As part of building a classroom community, you likely will have many discussions about diversity, friendship, and showing respect in various ways. Here are some great resources for literature that might emphasize the point you are trying to make.
This site is one of the best because it doesn’t just give a summary of the story, but it provides very practical follow up ideas include a get-to-know-you bingo, anchor charts, self-portrait, writing, posters, brainstorming, drawing, etc.
For the above book, “Dear Teacher,” she suggests writing a postcard to a friend or family member telling them about the first week of school.
For the book, “Name Jar,” the article suggests brainstorming and creating a poster showing different ways to greet a new student.
This teacher provides some printables to accompany the books she recommends. These deal with more advanced issues such as kindness, diversity, perseverance, homework and writing.
One of the books she features is “The Important Book” by Margaret Wise Brown. It’s been around for awhile (for a good reason). A perfect book for getting kids to write details around one topic. This can actually be used any time of year – not just the beginning. For the schools I visit, I have a set of these books you may borrow. Or send me a message and I will send you more information about this book and its link to writing possibilities! Or, of course, I can help you do a lesson using these any time of the year.
Don’t have the books mentioned? Your school library might be able to get it from another library. Or – check youtube.com. Many books are shared this way!
Enjoy! And please share some other titles and/or beginning of school activities you love.
From Day 1, you have most likely started working on creating a classroom community. The time spent on this will pay off in the long run because there will be a huge emphasis on establishing a climate of mutual respect, collaboration, kindness, a positive atmosphere, and a feeling that each one is a valued member of the class. This is also critical to help you prepare for future partner work and small group collaborative practices for your reading and math instructional program. See the freebie of activities in the last paragraph!
There are many ways to accomplish this, of course. But I will share my favorites. Before Great Expectations came to SW Oklahoma, I became familiar with an organization called Responsive Classroom (click to link to their website). They are similar to GE, but primarily train teachers in the NE part of the U.S. Like GE, they also focus on a strong link between academic success and social-emotional learning. You can subscribe to their newsletter and order wonderful books via their website. I started with one of their books called “The Morning Meeting Book” (click on title). It promotes ways to create a classroom community by having a daily “Morning Meeting.” We formed a circle every morning and greeted each other by name in fun ways. See some ideas below in the bulleted section. (You would be surprised to know that often students don’t know their classmates names, even after several weeks of school.) Through this circle, we shared successes and concerns for one another, began discussion topics about how we should behave and respect one another, welcomed new students, made group decisions, and set the tone for the day. Every student was acknowledged and felt valued every day. Students don’t want to disappoint a teacher or classmate they respect, and it almost eliminated the need for time consuming behavior charts.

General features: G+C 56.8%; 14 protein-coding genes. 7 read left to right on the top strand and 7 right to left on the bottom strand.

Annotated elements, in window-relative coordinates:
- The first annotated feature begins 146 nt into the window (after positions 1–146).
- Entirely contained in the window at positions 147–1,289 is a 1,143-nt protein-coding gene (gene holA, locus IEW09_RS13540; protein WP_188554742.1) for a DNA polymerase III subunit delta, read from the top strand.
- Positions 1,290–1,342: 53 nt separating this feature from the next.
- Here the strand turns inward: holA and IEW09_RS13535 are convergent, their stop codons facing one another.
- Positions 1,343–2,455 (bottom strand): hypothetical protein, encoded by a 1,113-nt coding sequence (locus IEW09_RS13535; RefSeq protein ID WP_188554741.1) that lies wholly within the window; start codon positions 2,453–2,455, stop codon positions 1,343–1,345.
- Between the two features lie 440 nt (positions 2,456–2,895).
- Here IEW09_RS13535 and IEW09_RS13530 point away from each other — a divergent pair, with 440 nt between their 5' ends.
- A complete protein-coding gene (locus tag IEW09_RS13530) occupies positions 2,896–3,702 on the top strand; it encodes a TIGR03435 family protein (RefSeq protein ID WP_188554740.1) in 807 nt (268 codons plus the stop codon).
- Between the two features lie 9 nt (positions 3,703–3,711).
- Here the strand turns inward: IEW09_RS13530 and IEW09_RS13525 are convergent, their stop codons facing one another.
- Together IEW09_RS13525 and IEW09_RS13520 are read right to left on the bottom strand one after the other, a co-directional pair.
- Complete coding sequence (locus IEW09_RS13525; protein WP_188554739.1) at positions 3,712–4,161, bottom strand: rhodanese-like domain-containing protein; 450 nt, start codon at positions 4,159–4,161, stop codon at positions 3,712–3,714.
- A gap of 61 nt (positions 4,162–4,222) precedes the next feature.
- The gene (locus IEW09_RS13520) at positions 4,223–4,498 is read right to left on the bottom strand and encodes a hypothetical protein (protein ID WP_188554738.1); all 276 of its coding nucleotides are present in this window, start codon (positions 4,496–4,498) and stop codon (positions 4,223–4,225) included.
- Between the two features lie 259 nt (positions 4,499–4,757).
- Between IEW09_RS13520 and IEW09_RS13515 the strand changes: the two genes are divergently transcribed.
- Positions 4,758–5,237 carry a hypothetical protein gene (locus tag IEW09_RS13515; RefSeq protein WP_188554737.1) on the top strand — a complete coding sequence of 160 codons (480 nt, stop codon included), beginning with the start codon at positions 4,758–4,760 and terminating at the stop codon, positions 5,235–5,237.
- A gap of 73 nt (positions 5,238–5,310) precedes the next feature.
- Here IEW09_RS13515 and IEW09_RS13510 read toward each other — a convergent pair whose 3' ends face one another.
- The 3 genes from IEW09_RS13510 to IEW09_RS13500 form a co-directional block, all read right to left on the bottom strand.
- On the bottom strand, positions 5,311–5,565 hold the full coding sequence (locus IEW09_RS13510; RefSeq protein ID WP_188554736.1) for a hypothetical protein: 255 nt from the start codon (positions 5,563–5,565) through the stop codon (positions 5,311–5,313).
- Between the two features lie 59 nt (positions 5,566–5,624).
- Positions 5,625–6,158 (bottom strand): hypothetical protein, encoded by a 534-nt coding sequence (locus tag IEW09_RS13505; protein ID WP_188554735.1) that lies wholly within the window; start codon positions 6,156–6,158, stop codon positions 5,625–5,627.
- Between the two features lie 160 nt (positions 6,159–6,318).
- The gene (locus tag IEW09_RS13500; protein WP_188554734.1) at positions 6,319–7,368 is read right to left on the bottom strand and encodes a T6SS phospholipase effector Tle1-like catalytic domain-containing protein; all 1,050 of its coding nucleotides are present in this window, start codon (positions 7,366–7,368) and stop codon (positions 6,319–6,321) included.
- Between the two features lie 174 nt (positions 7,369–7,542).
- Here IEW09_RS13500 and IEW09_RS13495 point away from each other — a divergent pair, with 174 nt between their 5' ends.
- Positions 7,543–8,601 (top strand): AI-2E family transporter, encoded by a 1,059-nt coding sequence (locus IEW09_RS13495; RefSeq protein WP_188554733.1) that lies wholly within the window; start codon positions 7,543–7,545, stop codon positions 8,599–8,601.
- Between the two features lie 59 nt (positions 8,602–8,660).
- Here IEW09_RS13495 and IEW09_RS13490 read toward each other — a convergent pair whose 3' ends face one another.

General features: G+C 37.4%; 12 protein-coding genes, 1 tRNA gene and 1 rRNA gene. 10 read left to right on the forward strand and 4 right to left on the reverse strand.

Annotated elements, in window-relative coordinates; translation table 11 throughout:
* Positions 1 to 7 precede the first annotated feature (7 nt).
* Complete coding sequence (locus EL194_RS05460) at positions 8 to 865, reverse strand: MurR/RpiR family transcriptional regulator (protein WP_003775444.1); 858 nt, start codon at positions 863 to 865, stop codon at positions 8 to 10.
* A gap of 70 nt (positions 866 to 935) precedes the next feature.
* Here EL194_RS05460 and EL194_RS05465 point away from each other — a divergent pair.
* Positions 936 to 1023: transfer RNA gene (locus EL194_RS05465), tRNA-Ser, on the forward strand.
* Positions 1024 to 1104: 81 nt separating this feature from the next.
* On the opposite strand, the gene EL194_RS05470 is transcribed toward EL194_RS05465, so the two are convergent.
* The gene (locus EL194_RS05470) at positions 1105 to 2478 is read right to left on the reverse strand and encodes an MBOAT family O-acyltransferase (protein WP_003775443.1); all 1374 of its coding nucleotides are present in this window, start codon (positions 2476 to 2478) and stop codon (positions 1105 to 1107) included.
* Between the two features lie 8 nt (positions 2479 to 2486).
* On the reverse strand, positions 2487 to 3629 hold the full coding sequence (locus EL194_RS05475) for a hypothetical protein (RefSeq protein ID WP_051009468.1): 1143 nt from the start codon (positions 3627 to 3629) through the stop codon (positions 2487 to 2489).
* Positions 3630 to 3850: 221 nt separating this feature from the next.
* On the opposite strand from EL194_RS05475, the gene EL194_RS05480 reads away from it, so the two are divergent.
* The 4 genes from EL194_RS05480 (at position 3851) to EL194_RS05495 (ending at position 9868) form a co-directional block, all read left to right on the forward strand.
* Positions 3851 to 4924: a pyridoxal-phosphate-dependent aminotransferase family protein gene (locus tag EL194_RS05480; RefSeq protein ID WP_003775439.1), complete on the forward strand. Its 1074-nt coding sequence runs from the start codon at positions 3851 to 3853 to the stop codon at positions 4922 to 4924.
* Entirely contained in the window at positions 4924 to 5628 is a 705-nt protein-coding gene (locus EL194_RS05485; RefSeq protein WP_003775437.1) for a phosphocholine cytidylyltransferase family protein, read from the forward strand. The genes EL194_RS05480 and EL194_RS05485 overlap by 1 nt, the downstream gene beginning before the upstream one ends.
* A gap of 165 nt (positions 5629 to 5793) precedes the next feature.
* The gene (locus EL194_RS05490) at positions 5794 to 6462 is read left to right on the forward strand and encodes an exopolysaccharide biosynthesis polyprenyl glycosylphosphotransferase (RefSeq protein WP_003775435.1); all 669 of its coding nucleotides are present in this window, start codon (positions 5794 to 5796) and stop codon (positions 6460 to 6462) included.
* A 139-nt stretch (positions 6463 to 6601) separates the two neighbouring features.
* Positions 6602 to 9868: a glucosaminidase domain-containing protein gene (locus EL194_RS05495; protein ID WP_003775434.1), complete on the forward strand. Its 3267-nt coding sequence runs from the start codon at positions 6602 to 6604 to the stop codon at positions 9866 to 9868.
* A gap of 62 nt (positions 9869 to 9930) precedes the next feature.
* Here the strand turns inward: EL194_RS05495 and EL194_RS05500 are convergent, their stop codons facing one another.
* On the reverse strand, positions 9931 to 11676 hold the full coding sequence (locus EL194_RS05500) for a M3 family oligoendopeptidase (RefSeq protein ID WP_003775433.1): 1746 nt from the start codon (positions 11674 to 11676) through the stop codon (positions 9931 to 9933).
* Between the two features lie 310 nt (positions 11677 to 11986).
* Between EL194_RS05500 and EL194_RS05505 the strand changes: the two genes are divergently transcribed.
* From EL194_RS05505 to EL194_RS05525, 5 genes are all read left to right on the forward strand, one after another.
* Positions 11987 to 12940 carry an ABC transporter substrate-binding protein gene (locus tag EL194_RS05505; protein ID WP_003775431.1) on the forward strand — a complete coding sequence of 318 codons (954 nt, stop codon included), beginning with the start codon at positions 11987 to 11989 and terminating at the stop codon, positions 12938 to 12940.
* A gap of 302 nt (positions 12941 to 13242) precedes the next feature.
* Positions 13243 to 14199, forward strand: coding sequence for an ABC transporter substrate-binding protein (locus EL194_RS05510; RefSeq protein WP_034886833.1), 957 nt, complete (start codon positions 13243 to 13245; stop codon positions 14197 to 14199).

The book, Chrysanthemum, by Kevin Henkes is one my my all time favorite first-day-of-school stories to share with my students – no matter what grade level. The main character is Chrysanthemum, who is all excited about her first day of school until the other students start making fun of her name because it is soooo long. This makes her reluctant to go to school until everyone finds out their favorite music teacher has a long name (Delphinium) and is planning to name her new baby Chrysanthemum. A poignant story to help children develop a sense of empathy and compassion and realize that everyone’s name is special – no matter what it is or how long or short it is!
Math Connection Grades K-2
Letter and name recognition
Counting letters in names
Name graph with a variety of methods (paper graph, color tile or unifix cube graph, etc.)
Name grid art activity (see below)
Comparing name lengths
Math Connection Grades 3-5
Name graph – can use first, middle, and/or last names. To start, just have students write their name on a post-it-note and stick it on the board. Then rearrange into columns or rows according to how you are collecting your data. Or make a frequency table, line plot, percentage pie chart, etc.
Name grid art activity (see below). Review terms: row, column, grid, array.
Use some type of strategy to determine total number of letters in first names in the class (repeated addition, multiplication). Using the example graph, students could add 3 + (4 x 5) + (5 x 8), and so on. Let students think of the strategy though!
Determine most often and least often used letters.
Determine the mean, median, mode, and range using length of names.